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Around town: 6th Networking World Anesthesia Conference

Around town: 6th Networking World Anesthesia Conference

1753_Traversi_Operation_anagoriaThe Networking World Anesthesia Convention (NWAC) takes place next week in Vancouver, BC, bringing together clinicians and researchers working in this vital medical field. It is worth remembering that without adequate anesthesia, modern medicine and surgery would be stuck in the quick and dirty field of “getting it over with fast”: read Fanny Burney’s account of a conscious mastectomy to get a feel for uncensored steel (note: not for the faint of heart).

Quite simply put, anesthesia makes a lot of modern medicine possible. From regional or local to full-immersion general anesthesia, the power of the drugs and the skill of the anesthetist smooth the way for both patient and clinician.

But how does it work—how does anesthesia take the unpleasantness away?

Local anesthetics, the ones used to freeze a patch of skin or gum, or injected around the spinal cord as an epidural, act on nerve conduction by interfering with ion channels. Without sensory nerve transmission, there is no painful sensation of being cut, poked, prodded or gouged.

However, general anesthesia is different. Not only does it take away the pain, but it also knocks the patient out so effectively that they have no memory of the procedure when they wake up.1 And it does all this without turning off the areas of the brain that maintain vital functions such as respiration and circulation.2

The best general anesthetics, either volatile gas for inhalation or injectable agents, tend to be highly fat-soluble, suggesting that they act via the cell membrane, a lipid-rich environment. There is a whole slew of pharmacokinetic data on these agents, mostly pointing to altered neurotransmitter release in the brain, with a side serving of interaction with protein receptors. But it doesn’t explain completely how they induce unconsciousness or stop memories from being made.

Currently, neuroscience has not identified a discrete site within the brain that controls consciousness; there is no simple switch for on or off. Instead, neuroscientists think that consciousness is a widespread phenomenon, explained by a global workspace theory. In this model, the different signals evoked within the brain from external and internal stimuli integrate into a working memory and central processing unit.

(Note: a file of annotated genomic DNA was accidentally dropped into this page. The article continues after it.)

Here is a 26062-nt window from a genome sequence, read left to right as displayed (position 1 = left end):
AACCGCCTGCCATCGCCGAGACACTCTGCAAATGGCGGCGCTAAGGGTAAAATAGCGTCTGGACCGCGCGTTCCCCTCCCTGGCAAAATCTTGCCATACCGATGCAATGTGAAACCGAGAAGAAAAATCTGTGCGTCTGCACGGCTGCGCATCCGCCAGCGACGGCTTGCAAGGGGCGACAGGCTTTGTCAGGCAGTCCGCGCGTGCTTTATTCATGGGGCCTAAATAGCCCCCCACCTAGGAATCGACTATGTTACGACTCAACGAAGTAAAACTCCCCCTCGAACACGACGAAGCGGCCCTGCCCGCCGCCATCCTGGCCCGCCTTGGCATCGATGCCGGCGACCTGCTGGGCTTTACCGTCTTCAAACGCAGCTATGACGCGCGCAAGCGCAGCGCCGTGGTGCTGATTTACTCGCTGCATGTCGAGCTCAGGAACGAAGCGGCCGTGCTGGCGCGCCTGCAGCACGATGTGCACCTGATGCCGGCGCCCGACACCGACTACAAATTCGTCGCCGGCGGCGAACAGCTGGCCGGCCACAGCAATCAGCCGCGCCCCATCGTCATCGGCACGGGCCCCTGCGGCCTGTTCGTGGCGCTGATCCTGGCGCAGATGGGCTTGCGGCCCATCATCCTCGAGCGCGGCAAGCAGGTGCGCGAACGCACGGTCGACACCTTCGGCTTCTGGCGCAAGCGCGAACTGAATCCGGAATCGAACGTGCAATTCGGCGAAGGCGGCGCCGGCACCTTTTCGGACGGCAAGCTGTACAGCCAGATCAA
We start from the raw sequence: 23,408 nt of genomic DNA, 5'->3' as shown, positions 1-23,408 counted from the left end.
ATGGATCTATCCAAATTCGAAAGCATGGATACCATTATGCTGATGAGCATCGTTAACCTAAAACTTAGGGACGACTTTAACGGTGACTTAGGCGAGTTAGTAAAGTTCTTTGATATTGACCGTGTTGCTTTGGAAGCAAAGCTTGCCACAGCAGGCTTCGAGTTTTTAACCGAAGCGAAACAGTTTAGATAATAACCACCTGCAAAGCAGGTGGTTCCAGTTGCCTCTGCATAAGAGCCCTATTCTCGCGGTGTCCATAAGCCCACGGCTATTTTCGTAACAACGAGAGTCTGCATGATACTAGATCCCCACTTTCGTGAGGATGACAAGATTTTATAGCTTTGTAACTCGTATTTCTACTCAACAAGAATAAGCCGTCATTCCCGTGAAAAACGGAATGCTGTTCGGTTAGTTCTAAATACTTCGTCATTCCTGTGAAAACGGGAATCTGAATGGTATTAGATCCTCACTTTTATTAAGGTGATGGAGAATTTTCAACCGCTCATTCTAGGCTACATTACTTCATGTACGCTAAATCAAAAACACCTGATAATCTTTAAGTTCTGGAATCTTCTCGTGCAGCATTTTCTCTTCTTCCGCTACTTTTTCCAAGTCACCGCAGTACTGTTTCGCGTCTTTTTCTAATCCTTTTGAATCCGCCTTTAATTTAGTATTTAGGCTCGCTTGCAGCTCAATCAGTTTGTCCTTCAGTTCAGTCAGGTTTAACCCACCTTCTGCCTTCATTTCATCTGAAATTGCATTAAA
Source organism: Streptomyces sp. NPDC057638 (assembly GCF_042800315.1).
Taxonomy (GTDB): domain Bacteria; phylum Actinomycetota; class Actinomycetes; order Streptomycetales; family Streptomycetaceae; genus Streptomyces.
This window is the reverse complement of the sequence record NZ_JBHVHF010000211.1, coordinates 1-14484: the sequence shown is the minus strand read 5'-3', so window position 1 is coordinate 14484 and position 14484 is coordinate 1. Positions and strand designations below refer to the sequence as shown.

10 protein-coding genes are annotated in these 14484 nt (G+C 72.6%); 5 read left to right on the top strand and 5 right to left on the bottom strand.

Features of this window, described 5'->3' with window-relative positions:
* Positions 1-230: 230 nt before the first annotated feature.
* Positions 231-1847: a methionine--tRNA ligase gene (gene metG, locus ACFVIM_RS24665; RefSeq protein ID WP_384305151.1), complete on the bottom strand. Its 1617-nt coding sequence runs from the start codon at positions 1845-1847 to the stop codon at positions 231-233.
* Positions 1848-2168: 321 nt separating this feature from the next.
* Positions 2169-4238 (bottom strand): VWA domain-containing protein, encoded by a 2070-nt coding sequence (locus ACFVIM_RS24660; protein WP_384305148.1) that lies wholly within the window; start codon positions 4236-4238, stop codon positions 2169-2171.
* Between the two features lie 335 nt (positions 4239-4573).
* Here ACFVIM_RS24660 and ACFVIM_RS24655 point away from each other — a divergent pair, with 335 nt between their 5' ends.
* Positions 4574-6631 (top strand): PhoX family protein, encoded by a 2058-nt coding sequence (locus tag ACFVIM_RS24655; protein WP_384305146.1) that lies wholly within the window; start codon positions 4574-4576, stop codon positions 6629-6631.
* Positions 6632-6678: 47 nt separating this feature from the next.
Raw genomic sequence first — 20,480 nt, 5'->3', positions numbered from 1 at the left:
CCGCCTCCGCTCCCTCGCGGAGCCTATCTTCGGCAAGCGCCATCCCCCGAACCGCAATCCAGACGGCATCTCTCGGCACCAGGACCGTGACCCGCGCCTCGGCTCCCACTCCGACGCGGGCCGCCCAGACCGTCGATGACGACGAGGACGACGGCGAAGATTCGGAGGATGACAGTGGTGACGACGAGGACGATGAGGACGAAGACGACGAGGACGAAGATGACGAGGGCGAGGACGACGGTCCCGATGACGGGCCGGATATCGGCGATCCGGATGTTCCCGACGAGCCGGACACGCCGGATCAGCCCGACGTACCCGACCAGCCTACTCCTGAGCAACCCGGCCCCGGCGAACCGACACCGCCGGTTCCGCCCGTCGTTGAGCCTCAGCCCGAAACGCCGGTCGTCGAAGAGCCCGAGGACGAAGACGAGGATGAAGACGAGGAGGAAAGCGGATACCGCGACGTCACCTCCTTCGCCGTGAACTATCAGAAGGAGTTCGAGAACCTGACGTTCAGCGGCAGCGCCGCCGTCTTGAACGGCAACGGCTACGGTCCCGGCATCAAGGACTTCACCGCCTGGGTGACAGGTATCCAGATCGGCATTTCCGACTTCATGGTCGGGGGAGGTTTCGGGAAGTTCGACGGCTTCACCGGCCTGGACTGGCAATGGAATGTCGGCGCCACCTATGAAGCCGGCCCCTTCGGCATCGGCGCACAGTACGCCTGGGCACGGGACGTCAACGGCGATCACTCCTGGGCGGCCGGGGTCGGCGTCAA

The global workspace pulls everything that is happening—real, imaginary and abstract—together, so that we can not only respond to the environment but also draw on memories to interpret events, conjecture and predict into the future. It’s how we can simultaneously look at a bunch of tulips, remember how nice it was the last time someone brought us a bunch of flowers and perhaps plot how to guilt them into buying again. Or chocolates. (Or both…)

Since general anesthetics prevent the propagation of signalling around the brain, researchers think that maybe this is how they switch off consciousness. But they aren’t sure.

Although the pharmacokinetic investigations continue, what’s important to note is that practising clinicians come together at conferences such as NWAC to learn more about safe and effective practice. This way, when you next slip under the influence, you can concentrate on how you’re in safe hands, and you won’t be thinking, “My anesthetist doesn’t know how this works!”…will you?

 

Networking World Anesthesia Convention (NWAC)
Apr 29–May 2 at the Vancouver Convention Centre

 

Further reading:

 

[1] In the best-case scenario, the patient has no recollection of events while under general anesthesia. However, a tiny proportion of people do experience accidental awareness during general anesthesia. Conference delegates will have the opportunity to find out what UK anesthetists learned during a national audit into this phenomenon.

[2] Of course, this is where the skill of the anesthetist comes in, to prevent overdose suppressing these vital functions.

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